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Auto Lenders Responsible for Discriminatory Rates Says CFPB

The Consumer Financial Protection Bureau (CFPB) is holding auto lenders who offer financing through dealerships responsible for “unlawful, discriminatory pricing.”

CFPB is claiming that there is racial discrimination in the way dealers determine their customers’ interest rates. However, dealers strongly disagree that they practice such against legally protected classes of borrowers which include women and minorities.

According to the CFPB, lenders allow discrimination when they give dealers discretion over retail interest rates.

“Lender policies that provide dealers with this type of discretion increase the risk of pricing disparities among consumers based on race, national origin, and potentially other prohibited bases. Research indicates that markup practices may lead to African Americans and Hispanics being charged higher markups than other, similarly situated, white consumers,” says the CFPB.

Noteworthy is the fact that dealers are incentive-driven in marking up the interest rates as a higher rate translates to a greater share in the profit from the final interest rate.

In their bulletin released March, the CFPB warned auto lenders that they may also be liable under the disparate impact theory where lending practices tend to include charging of higher interest rates to protected classes. CFPB director Richard Cordray said the discrimination does not have to be intentional.

Dealers disagree with the term “dealer markup” and prefer “dealer reserve” for the value they add to the ceiling rate provided by lenders. For them, the former sounds like they are just charging extra for no work.

Dealers, who often act as the middleman, usually send their customers’ credit application to several lenders—a huge convenience to consumers. In effect, it keeps the rates low as competitors vie for the borrowers’ business. The rates, then, negotiated at the dealership with the dealer acting as the middleman beat the rates in direct loans from banks.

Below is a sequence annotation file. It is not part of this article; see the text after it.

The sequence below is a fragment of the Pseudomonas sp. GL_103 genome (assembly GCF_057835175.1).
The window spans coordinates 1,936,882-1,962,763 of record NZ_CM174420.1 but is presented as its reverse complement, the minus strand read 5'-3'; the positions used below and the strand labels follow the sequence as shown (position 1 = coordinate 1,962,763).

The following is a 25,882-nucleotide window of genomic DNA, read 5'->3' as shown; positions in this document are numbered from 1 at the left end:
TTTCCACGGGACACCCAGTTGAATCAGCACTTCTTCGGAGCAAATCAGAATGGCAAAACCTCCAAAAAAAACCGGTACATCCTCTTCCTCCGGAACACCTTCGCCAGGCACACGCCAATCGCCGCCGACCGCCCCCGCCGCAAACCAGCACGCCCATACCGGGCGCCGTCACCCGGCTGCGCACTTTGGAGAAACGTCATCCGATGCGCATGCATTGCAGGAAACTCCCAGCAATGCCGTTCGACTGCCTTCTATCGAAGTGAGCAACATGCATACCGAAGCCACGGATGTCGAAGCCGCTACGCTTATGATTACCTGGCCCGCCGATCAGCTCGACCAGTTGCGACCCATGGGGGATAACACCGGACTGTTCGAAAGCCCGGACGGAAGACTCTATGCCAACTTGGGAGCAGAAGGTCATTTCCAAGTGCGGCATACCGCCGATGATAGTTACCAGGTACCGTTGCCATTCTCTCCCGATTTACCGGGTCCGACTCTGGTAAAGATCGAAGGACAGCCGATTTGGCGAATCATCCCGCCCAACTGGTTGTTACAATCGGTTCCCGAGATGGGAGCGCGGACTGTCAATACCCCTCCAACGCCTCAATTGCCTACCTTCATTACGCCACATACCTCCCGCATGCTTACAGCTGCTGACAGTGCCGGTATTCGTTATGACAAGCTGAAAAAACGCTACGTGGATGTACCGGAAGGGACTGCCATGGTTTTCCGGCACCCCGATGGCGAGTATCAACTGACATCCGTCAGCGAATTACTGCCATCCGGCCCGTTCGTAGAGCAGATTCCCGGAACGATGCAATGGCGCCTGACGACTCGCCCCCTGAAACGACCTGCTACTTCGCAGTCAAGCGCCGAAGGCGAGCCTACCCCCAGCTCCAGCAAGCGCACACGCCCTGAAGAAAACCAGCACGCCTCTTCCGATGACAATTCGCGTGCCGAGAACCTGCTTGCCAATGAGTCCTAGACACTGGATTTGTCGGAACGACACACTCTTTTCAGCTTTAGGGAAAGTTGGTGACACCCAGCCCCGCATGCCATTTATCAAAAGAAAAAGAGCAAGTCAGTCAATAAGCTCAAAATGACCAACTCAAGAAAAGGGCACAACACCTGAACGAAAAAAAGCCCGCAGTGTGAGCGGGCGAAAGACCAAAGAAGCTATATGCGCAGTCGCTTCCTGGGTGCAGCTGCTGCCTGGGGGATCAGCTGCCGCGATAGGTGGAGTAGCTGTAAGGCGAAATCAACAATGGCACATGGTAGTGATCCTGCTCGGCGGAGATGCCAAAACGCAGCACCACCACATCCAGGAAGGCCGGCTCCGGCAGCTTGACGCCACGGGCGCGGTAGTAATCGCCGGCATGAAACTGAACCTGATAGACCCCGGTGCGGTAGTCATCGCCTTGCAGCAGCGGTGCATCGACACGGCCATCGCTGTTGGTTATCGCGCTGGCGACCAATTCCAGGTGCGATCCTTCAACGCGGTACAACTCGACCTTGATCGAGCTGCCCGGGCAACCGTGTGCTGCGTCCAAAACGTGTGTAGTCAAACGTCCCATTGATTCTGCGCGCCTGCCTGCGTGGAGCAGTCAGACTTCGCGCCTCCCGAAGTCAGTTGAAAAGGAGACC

According to the National Automobile Dealers Association, changing the system may only suppress the competition and cost consumers more.

Meanwhile, the CFPB makes it clear that it agrees dealerships need to be compensated for the work they do in negotiating loans for consumers. What they don’t approve of is the discretion given to dealers in imposing interest rates in the market.

The bureau says such practice results in two borrowers receiving different rates even though both have the same credit standing and capability to pay. The CFPB then suggests setting a flat fee for dealers’ work of negotiating loans instead of allowing dealers to set the rate.

However, no one can tell whether or not the flat fee would suffice as replacement for the so-called dealer reserve.

Dealerships are allowed to add up to 2.5 percentage points to the ceiling rate depending on the loan term. However, NADA said that the dealer reserve hardly reaches the ceiling.

The CFPB’s ongoing actions may result in either lower ceiling or flat fees.

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